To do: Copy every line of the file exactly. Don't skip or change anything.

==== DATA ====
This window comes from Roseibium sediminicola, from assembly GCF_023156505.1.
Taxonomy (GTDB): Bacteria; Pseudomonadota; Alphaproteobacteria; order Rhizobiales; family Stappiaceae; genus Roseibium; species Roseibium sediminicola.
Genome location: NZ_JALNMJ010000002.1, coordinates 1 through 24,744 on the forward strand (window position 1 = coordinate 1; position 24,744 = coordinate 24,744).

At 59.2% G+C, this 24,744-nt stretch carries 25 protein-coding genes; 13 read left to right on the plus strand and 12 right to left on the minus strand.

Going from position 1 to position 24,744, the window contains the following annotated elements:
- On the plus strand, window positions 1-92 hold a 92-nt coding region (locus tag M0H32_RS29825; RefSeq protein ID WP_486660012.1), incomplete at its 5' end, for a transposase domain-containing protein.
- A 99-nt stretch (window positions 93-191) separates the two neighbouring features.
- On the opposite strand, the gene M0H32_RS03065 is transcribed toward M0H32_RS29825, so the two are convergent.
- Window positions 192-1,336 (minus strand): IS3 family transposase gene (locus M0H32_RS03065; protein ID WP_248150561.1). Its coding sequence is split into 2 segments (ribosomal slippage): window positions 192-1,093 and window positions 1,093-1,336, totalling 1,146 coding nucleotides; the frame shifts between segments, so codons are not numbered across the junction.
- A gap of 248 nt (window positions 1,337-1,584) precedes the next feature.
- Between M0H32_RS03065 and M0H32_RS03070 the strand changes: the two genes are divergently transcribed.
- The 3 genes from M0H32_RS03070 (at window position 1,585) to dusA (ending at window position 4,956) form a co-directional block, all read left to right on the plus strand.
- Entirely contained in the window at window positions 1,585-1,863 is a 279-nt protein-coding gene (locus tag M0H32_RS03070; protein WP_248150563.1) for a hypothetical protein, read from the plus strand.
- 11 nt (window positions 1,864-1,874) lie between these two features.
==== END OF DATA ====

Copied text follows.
This window comes from Roseibium sediminicola, from assembly GCF_023156505.1.
Taxonomy (GTDB): Bacteria; Pseudomonadota; Alphaproteobacteria; order Rhizobiales; family Stappiaceae; genus Roseibium; species Roseibium sediminicola.
Genome location: NZ_JALNMJ010000002.1, coordinates 1 through 24,744 on the forward strand (window position 1 = coordinate 1; position 24,744 = coordinate 24,744).

At 59.2% G+C, this 24,744-nt stretch carries 25 protein-coding genes; 13 read left to right on the plus strand and 12 right to left on the minus strand.

Going from position 1 to position 24,744, the window contains the following annotated elements:
- On the plus strand, window positions 1-92 hold a 92-nt coding region (locus tag M0H32_RS29825; RefSeq protein ID WP_486660012.1), incomplete at its 5' end, for a transposase domain-containing protein.
- A 99-nt stretch (window positions 93-191) separates the two neighbouring features.
- On the opposite strand, the gene M0H32_RS03065 is transcribed toward M0H32_RS29825, so the two are convergent.
- Window positions 192-1,336 (minus strand): IS3 family transposase gene (locus M0H32_RS03065; protein ID WP_248150561.1). Its coding sequence is split into 2 segments (ribosomal slippage): window positions 192-1,093 and window positions 1,093-1,336, totalling 1,146 coding nucleotides; the frame shifts between segments, so codons are not numbered across the junction.
- A gap of 248 nt (window positions 1,337-1,584) precedes the next feature.
- Between M0H32_RS03065 and M0H32_RS03070 the strand changes: the two genes are divergently transcribed.
- The 3 genes from M0H32_RS03070 (at window position 1,585) to dusA (ending at window position 4,956) form a co-directional block, all read left to right on the plus strand.
- Entirely contained in the window at window positions 1,585-1,863 is a 279-nt protein-coding gene (locus tag M0H32_RS03070; protein WP_248150563.1) for a hypothetical protein, read from the plus strand.
- 11 nt (window positions 1,864-1,874) lie between these two features.